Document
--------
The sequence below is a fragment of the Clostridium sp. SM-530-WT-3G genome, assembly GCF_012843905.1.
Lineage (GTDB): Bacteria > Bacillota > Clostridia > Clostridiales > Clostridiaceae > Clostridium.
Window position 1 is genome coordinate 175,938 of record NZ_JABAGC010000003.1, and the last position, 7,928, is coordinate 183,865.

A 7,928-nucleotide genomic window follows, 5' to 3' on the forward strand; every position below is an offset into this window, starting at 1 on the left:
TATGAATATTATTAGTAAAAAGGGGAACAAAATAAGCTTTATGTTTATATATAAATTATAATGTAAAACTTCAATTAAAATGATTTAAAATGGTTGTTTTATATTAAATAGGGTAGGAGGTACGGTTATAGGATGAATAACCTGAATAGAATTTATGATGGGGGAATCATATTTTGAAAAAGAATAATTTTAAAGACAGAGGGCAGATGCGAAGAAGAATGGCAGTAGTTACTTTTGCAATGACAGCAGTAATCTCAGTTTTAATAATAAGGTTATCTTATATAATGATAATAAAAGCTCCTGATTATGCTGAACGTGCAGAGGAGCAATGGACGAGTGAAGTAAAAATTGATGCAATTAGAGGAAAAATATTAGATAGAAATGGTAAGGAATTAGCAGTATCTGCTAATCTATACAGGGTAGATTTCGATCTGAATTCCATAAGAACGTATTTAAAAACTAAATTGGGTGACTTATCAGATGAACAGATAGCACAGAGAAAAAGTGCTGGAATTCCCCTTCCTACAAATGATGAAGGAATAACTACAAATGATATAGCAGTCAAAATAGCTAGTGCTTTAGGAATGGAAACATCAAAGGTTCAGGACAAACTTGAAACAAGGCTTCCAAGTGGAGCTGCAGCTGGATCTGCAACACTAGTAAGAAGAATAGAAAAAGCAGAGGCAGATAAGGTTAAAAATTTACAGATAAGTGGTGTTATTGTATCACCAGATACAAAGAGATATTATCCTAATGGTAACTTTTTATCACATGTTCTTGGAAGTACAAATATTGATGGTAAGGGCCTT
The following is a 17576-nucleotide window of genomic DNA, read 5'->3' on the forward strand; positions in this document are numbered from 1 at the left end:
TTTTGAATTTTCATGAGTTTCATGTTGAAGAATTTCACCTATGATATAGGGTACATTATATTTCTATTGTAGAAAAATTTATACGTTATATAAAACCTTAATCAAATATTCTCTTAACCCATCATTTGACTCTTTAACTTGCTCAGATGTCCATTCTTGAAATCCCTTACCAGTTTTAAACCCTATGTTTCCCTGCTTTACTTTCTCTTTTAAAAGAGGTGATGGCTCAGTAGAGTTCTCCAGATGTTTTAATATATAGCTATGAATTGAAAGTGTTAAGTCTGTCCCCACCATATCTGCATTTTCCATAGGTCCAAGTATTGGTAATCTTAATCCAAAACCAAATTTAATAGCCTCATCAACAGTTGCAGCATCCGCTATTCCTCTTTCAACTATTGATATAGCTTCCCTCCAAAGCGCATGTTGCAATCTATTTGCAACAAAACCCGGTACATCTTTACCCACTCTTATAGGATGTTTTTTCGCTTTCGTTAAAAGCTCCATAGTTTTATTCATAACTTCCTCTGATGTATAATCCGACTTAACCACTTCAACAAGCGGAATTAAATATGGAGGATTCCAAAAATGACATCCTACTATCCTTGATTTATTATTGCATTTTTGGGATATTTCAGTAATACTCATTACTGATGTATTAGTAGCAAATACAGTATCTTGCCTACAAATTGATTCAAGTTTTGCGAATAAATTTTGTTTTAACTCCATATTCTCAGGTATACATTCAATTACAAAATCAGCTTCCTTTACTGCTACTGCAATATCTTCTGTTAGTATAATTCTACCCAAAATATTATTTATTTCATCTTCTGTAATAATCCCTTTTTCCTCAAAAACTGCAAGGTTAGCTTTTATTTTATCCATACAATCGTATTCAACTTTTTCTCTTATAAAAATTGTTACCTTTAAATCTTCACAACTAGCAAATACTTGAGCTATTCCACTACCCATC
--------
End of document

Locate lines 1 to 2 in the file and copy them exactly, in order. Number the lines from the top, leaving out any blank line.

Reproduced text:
The sequence below is a fragment of the Clostridium sp. SM-530-WT-3G genome, assembly GCF_012843905.1.
Lineage (GTDB): Bacteria > Bacillota > Clostridia > Clostridiales > Clostridiaceae > Clostridium.